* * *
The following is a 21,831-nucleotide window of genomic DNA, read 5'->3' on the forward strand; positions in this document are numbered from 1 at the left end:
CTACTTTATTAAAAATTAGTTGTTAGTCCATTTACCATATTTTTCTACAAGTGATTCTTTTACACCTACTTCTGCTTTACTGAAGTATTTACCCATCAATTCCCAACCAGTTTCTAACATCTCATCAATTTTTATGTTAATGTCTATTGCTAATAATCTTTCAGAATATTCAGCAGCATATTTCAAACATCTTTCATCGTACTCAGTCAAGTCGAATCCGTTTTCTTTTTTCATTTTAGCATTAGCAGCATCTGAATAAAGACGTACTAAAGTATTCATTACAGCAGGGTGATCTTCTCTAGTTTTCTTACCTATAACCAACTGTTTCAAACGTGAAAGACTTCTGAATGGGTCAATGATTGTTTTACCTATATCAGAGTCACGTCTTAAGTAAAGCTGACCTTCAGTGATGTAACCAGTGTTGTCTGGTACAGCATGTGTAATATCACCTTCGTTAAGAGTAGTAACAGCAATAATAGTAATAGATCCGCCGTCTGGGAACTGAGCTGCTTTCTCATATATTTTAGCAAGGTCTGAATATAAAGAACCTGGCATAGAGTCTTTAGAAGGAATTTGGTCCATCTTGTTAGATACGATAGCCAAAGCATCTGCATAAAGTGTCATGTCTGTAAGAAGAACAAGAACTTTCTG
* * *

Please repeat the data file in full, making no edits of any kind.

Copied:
The following is a 21,831-nucleotide window of genomic DNA, read 5'->3' on the forward strand; positions in this document are numbered from 1 at the left end:
CTACTTTATTAAAAATTAGTTGTTAGTCCATTTACCATATTTTTCTACAAGTGATTCTTTTACACCTACTTCTGCTTTACTGAAGTATTTACCCATCAATTCCCAACCAGTTTCTAACATCTCATCAATTTTTATGTTAATGTCTATTGCTAATAATCTTTCAGAATATTCAGCAGCATATTTCAAACATCTTTCATCGTACTCAGTCAAGTCGAATCCGTTTTCTTTTTTCATTTTAGCATTAGCAGCATCTGAATAAAGACGTACTAAAGTATTCATTACAGCAGGGTGATCTTCTCTAGTTTTCTTACCTATAACCAACTGTTTCAAACGTGAAAGACTTCTGAATGGGTCAATGATTGTTTTACCTATATCAGAGTCACGTCTTAAGTAAAGCTGACCTTCAGTGATGTAACCAGTGTTGTCTGGTACAGCATGTGTAATATCACCTTCGTTAAGAGTAGTAACAGCAATAATAGTAATAGATCCGCCGTCTGGGAACTGAGCTGCTTTCTCATATATTTTAGCAAGGTCTGAATATAAAGAACCTGGCATAGAGTCTTTAGAAGGAATTTGGTCCATCTTGTTAGATACGATAGCCAAAGCATCTGCATAAAGTGTCATGTCTGTAAGAAGAACAAGAACTTTCTG